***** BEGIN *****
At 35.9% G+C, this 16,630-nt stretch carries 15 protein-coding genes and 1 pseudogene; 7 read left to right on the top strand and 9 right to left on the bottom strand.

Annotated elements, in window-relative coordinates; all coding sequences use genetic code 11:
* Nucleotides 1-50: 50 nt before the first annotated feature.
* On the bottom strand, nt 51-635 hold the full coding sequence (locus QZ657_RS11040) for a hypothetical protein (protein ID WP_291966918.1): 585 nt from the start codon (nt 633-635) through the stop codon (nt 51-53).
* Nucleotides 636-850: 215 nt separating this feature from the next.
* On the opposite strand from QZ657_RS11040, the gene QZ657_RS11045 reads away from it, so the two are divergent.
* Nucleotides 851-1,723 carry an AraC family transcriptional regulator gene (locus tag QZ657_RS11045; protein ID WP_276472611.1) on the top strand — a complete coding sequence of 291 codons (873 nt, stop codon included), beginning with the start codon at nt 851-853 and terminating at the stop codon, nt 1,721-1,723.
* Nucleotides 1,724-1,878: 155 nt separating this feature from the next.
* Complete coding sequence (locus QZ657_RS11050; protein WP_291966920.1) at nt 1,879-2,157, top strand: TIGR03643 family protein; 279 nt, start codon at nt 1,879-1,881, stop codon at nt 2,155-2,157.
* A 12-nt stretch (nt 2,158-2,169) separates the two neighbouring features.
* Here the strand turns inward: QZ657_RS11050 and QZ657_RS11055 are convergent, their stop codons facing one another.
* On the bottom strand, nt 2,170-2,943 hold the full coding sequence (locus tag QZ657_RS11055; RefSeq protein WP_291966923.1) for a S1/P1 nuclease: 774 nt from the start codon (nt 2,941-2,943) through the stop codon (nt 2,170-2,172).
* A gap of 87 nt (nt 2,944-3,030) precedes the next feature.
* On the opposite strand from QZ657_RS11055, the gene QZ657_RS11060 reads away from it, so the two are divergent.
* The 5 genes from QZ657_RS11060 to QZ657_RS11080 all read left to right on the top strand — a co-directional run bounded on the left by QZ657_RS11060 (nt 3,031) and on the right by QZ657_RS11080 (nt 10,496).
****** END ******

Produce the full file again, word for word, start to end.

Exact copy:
At 35.9% G+C, this 16,630-nt stretch carries 15 protein-coding genes and 1 pseudogene; 7 read left to right on the top strand and 9 right to left on the bottom strand.

Annotated elements, in window-relative coordinates; all coding sequences use genetic code 11:
* Nucleotides 1-50: 50 nt before the first annotated feature.
* On the bottom strand, nt 51-635 hold the full coding sequence (locus QZ657_RS11040) for a hypothetical protein (protein ID WP_291966918.1): 585 nt from the start codon (nt 633-635) through the stop codon (nt 51-53).
* Nucleotides 636-850: 215 nt separating this feature from the next.
* On the opposite strand from QZ657_RS11040, the gene QZ657_RS11045 reads away from it, so the two are divergent.
* Nucleotides 851-1,723 carry an AraC family transcriptional regulator gene (locus tag QZ657_RS11045; protein ID WP_276472611.1) on the top strand — a complete coding sequence of 291 codons (873 nt, stop codon included), beginning with the start codon at nt 851-853 and terminating at the stop codon, nt 1,721-1,723.
* Nucleotides 1,724-1,878: 155 nt separating this feature from the next.
* Complete coding sequence (locus QZ657_RS11050; protein WP_291966920.1) at nt 1,879-2,157, top strand: TIGR03643 family protein; 279 nt, start codon at nt 1,879-1,881, stop codon at nt 2,155-2,157.
* A 12-nt stretch (nt 2,158-2,169) separates the two neighbouring features.
* Here the strand turns inward: QZ657_RS11050 and QZ657_RS11055 are convergent, their stop codons facing one another.
* On the bottom strand, nt 2,170-2,943 hold the full coding sequence (locus tag QZ657_RS11055; RefSeq protein WP_291966923.1) for a S1/P1 nuclease: 774 nt from the start codon (nt 2,941-2,943) through the stop codon (nt 2,170-2,172).
* A gap of 87 nt (nt 2,944-3,030) precedes the next feature.
* On the opposite strand from QZ657_RS11055, the gene QZ657_RS11060 reads away from it, so the two are divergent.
* The 5 genes from QZ657_RS11060 to QZ657_RS11080 all read left to right on the top strand — a co-directional run bounded on the left by QZ657_RS11060 (nt 3,031) and on the right by QZ657_RS11080 (nt 10,496).